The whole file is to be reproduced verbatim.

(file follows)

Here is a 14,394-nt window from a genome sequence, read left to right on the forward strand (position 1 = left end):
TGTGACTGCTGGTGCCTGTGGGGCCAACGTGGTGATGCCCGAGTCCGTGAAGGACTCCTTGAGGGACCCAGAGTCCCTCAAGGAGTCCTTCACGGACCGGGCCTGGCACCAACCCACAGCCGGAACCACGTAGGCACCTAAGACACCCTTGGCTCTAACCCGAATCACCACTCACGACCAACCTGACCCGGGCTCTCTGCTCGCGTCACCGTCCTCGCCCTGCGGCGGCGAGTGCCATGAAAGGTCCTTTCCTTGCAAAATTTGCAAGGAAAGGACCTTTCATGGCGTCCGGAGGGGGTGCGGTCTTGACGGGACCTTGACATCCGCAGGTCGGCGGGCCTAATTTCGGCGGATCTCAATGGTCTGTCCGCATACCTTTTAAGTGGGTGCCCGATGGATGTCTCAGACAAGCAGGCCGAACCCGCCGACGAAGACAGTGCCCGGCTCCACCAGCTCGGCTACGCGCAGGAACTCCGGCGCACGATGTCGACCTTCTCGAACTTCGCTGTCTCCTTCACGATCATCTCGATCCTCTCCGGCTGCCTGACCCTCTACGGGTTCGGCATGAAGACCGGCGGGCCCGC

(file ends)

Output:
Here is a 14,394-nt window from a genome sequence, read left to right on the forward strand (position 1 = left end):
TGTGACTGCTGGTGCCTGTGGGGCCAACGTGGTGATGCCCGAGTCCGTGAAGGACTCCTTGAGGGACCCAGAGTCCCTCAAGGAGTCCTTCACGGACCGGGCCTGGCACCAACCCACAGCCGGAACCACGTAGGCACCTAAGACACCCTTGGCTCTAACCCGAATCACCACTCACGACCAACCTGACCCGGGCTCTCTGCTCGCGTCACCGTCCTCGCCCTGCGGCGGCGAGTGCCATGAAAGGTCCTTTCCTTGCAAAATTTGCAAGGAAAGGACCTTTCATGGCGTCCGGAGGGGGTGCGGTCTTGACGGGACCTTGACATCCGCAGGTCGGCGGGCCTAATTTCGGCGGATCTCAATGGTCTGTCCGCATACCTTTTAAGTGGGTGCCCGATGGATGTCTCAGACAAGCAGGCCGAACCCGCCGACGAAGACAGTGCCCGGCTCCACCAGCTCGGCTACGCGCAGGAACTCCGGCGCACGATGTCGACCTTCTCGAACTTCGCTGTCTCCTTCACGATCATCTCGATCCTCTCCGGCTGCCTGACCCTCTACGGGTTCGGCATGAAGACCGGCGGGCCCGC